Los Angeles Times Health
By Linda Marsa, Special to The Times
April 3, 2006

Rare instances of jaw decay are being linked to medicines used to prevent bone loss.

Sue Piervin never suspected the pills she took to strengthen her bones could severely damage her jaw. Twelve years ago, a routine X-ray revealed her bones were thinning, so her doctor prescribed a drug to help stop the erosion of bone density. Then, in 1999, Piervin developed a painful bone spur in her jaw that had decayed to such an extent that it had to be surgically removed.

At the time, doctors were puzzled. But when she had a recurrence last year, they had a pretty good idea what was causing the trouble: Fosamax, the medication she was taking to prevent bone loss.

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The Washington Times
UPI Consumer Health Correspondent
Christine Dell'Amore
Feb. 22, 2006

Children who switched their diets for only a few days to organic foods dramatically and immediately lowered the amount of toxic pesticides in their bodies, researchers report.

Lead author Chensheng Lu of Emory University found that when kids eat organic foods, pesticides in their body plummet to undetectable levels -- even when following the diet for only five days.

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Source: Life Extention

http://www.lef.org

(Author's name withheld due to the controversial nature of this article.)

George Washington cut down one tree. Bureaucrats in Washington, DC, are trying to pull up the whole orchard. On October 17, 2005, letters went out from the Food and Drug Administration warning cherry purveyors that they had better quit telling people that cherries have health benefits or dire things are going to happen. The lucky recipients were warned that it's illegal to say things like, "The same chemicals that give tart cherries their color may relieve pain better than aspirin and ibuprofen." estimonials such as "I no longer take any drugs!" had better cease-or else.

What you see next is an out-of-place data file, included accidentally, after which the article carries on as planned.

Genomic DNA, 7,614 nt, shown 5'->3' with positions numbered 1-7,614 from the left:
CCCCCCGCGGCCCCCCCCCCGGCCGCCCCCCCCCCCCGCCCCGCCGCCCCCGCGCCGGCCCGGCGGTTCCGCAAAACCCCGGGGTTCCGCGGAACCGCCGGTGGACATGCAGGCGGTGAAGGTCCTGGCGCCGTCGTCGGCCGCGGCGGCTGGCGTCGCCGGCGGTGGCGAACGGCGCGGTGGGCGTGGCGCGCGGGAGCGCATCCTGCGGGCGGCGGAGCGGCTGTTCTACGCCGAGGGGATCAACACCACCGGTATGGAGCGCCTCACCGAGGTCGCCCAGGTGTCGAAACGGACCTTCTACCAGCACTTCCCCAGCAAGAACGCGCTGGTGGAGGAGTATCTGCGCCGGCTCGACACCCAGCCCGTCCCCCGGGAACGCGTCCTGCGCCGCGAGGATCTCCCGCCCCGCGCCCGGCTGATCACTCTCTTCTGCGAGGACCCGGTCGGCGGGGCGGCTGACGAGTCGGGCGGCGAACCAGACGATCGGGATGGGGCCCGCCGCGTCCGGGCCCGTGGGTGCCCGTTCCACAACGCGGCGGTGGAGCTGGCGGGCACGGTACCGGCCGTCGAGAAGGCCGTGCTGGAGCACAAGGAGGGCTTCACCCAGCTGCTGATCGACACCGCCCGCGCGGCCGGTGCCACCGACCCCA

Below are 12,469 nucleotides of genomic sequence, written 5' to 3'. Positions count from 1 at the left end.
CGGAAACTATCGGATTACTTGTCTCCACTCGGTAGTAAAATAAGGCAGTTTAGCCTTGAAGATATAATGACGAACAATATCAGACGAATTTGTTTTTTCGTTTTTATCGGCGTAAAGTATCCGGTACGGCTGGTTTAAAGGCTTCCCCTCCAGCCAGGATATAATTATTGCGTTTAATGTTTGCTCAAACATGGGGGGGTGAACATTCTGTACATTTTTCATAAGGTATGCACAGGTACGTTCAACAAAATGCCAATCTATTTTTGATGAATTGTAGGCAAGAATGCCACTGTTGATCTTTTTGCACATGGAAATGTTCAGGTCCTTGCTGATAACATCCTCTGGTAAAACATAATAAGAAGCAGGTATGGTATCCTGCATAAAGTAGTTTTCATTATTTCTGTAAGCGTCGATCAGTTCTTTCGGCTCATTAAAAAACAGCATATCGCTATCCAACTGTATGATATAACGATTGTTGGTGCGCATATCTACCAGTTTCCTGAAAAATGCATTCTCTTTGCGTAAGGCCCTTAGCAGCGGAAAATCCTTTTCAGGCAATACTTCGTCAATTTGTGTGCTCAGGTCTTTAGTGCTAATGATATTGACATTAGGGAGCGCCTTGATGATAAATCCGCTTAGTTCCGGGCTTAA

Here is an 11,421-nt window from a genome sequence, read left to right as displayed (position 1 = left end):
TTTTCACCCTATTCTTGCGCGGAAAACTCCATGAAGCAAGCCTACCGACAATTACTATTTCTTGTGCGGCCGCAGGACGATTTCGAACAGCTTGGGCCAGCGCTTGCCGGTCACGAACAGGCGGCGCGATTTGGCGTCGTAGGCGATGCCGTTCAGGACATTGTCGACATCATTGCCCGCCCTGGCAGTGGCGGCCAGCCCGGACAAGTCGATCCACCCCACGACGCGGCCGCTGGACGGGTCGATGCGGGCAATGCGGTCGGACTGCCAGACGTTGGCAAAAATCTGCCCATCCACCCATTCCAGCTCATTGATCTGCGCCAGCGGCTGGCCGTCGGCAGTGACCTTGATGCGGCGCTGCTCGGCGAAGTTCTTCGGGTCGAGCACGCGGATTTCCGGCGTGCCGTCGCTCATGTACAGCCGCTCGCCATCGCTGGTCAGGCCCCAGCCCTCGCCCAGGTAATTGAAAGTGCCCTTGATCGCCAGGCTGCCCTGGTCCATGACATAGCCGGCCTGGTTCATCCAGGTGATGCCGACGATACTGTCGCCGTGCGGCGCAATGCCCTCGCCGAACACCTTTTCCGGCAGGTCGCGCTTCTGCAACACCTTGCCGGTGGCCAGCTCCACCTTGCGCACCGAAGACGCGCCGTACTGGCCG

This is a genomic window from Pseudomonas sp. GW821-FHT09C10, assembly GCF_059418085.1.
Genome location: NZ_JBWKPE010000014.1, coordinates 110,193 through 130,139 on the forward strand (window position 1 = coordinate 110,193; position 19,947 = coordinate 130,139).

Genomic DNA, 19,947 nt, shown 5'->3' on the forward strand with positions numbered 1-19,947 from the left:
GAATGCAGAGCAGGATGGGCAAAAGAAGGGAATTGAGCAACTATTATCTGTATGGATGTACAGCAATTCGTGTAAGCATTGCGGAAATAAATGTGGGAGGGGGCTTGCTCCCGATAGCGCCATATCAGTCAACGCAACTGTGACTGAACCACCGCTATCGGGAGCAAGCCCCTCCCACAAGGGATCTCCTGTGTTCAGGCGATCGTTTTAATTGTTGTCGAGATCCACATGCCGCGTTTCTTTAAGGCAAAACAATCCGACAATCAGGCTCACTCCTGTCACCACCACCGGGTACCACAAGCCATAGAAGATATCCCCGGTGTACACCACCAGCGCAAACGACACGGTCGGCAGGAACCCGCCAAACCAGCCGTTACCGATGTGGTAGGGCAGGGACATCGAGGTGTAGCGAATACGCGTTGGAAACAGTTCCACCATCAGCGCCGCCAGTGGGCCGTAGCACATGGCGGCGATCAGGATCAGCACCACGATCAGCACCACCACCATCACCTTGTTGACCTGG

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by www.SixWise.com

Capsaicin, the active ingredient in chili peppers, is so hot that it can make your mouth feel like it's on fire.

This phytochemical exists in peppers, most likely, to deter animals from eating them, and is also the active component of pepper sprays used for self-defense. Yet for humans, when capsaicin is consumed in a somewhat diluted form, such as in hot sauce, chili peppers or cayenne peppers, it offers a myriad of health benefits.

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March 18, 2006

Dr. Sherri Tenpenny cracks the bird flu code in this explosive interview with IO editor Don Harkins and sheds amazing light on what is turning out to be one of the biggest propaganda campaigns in the history of modern medicine.

We've all been hearing the news about bird flu. Daily reports tell us that this "so-called" deadly and dangerous strain of influenza is going to jump the species barrier and cause millions of people around the world to get sick and possibly die.

In this enlightening interview, Dr. Sherri Tenpenny will forever change the way you view environmental policy, the pharmaceutical industry and the government's role in the dissemination of public health information. Dr. Tenpenny looks beyond the hysteria and exposes the vested interests poised to exploit the fear being generated about bird flu.